Four Navy Seals are in Afghanistan on a covert mission to neutralise a high-ranking Taliban operative. An act of humanity - letting go of three goatherds who have spotted them - lands them in an ambush.
Starring Mark Wahlberg, Eric Bana, Taylor Kitsch and Emile Hirsch, the film based on real-life events has been directed by Peter Berg.
War porn this is not. The film is going to scar you, make you flinch and will leave you wondering about the ethical and moral conundrum that is war.Ashley Clark of Time Out writes, "After some pedestrian scene-setting, Lone Survivor hits its stride as the mission begins. Whatever the moral implications of presenting extreme physical destruction as entertainment, few films can lay claim to such a sustained, technically impressive rendering of the consequences of combat on the human body. Its most bracing scene, bolstered by appallingly realistic stunt work and effects, sees the Seals tumble down a seemingly endless hill."
It also brings home the inhumanity of war in all its harrowing detail. "Neither an anti-war tract nor a jingoistic rallying cry, the brutal but humane Lone Survivor instead registers as a howl of despair for so many young men and women lost in war," Clark adds.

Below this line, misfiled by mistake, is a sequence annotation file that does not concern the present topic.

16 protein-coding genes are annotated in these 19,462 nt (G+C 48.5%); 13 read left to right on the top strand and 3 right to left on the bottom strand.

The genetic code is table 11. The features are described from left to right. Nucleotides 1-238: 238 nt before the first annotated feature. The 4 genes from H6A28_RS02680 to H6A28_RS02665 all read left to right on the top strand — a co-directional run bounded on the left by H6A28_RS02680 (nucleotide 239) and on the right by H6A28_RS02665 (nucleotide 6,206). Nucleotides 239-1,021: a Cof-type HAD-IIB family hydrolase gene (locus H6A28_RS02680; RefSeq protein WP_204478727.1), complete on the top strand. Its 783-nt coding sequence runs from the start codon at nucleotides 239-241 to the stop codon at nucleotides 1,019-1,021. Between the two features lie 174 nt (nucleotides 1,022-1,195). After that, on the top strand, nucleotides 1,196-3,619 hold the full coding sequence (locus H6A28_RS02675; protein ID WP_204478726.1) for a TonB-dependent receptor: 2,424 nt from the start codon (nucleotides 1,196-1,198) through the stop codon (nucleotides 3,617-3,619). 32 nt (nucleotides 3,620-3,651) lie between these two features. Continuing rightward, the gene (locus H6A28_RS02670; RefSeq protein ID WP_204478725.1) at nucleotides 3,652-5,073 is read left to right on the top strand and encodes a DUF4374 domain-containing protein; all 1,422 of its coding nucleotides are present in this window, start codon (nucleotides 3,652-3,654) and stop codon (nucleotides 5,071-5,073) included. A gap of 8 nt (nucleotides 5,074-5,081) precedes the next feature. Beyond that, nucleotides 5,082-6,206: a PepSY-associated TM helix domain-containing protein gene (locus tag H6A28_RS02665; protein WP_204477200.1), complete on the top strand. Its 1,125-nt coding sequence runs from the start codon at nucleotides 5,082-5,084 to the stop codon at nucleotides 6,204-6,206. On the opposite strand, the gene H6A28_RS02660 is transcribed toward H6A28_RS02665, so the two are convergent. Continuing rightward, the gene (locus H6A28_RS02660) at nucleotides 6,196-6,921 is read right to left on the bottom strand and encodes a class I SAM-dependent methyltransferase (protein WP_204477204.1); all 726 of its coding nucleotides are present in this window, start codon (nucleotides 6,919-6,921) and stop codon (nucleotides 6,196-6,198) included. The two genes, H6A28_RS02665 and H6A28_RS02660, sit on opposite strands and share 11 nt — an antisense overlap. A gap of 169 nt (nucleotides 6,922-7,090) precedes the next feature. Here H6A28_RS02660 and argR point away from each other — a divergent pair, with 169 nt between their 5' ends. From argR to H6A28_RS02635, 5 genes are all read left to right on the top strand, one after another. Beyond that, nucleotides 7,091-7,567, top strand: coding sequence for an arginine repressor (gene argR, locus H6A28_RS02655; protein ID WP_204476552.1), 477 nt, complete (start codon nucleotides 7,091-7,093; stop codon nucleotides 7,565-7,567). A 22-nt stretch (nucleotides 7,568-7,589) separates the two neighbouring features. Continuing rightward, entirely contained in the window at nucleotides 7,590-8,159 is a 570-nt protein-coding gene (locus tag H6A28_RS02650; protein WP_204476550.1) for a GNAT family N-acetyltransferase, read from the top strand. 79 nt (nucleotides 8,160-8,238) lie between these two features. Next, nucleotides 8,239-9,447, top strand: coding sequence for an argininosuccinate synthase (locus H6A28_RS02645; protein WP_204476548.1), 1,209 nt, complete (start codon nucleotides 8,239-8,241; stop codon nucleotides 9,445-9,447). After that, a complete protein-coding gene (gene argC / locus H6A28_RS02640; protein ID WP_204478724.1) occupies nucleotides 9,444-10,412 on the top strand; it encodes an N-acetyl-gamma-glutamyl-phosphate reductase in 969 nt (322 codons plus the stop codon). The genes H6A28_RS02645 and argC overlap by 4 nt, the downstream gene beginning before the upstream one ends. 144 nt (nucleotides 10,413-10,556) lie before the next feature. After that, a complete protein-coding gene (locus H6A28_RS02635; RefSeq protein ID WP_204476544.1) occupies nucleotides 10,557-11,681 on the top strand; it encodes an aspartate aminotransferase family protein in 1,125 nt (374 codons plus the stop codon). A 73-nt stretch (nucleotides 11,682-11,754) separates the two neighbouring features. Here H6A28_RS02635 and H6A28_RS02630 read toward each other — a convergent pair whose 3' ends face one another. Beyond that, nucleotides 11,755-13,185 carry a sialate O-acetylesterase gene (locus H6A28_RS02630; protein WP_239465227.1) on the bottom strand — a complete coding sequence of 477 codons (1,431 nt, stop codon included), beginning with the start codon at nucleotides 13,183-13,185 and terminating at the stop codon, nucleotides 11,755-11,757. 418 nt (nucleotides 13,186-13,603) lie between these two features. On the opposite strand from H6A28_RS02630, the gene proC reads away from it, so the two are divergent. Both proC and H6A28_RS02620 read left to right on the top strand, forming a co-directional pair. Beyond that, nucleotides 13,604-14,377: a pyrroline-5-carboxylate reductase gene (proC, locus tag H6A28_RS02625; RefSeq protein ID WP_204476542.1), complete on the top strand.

Denver Post's Lisa Kennedy compares the film with 12 Years a Slave for its relentlessness. "Though not an exquisite piece of cinema - and it doesn't have to be to be powerful - Lone Survivor shares some of the unrelenting qualities of 12 Years a Slave," she says.
The actors also come in for praise for their commendable performances. "All praise to Wahlberg for a performance of shattering ferocity and feeling, especially so when Luttrell, at his most vulnerable, is offered protection by an enemy father and son. Berg rightly lets the people trump the politics. Like the best war movies, Lone Survivor laces action with moral questions that haunt and provoke," writes Peter Travers of Rolling Stone.
This film is for war film junkies as well as those who want to understand the human cost of America and the war it is not winning. "The performances are muscular in a film where action begins to take over not because of miscues by the director, but precisely because that's what can happen in warfare. Directed with care for its protagonists (and by extension all those who loved and honor them), this film still plunges the audience into the violent predicament of its protagonists, and keeps us there."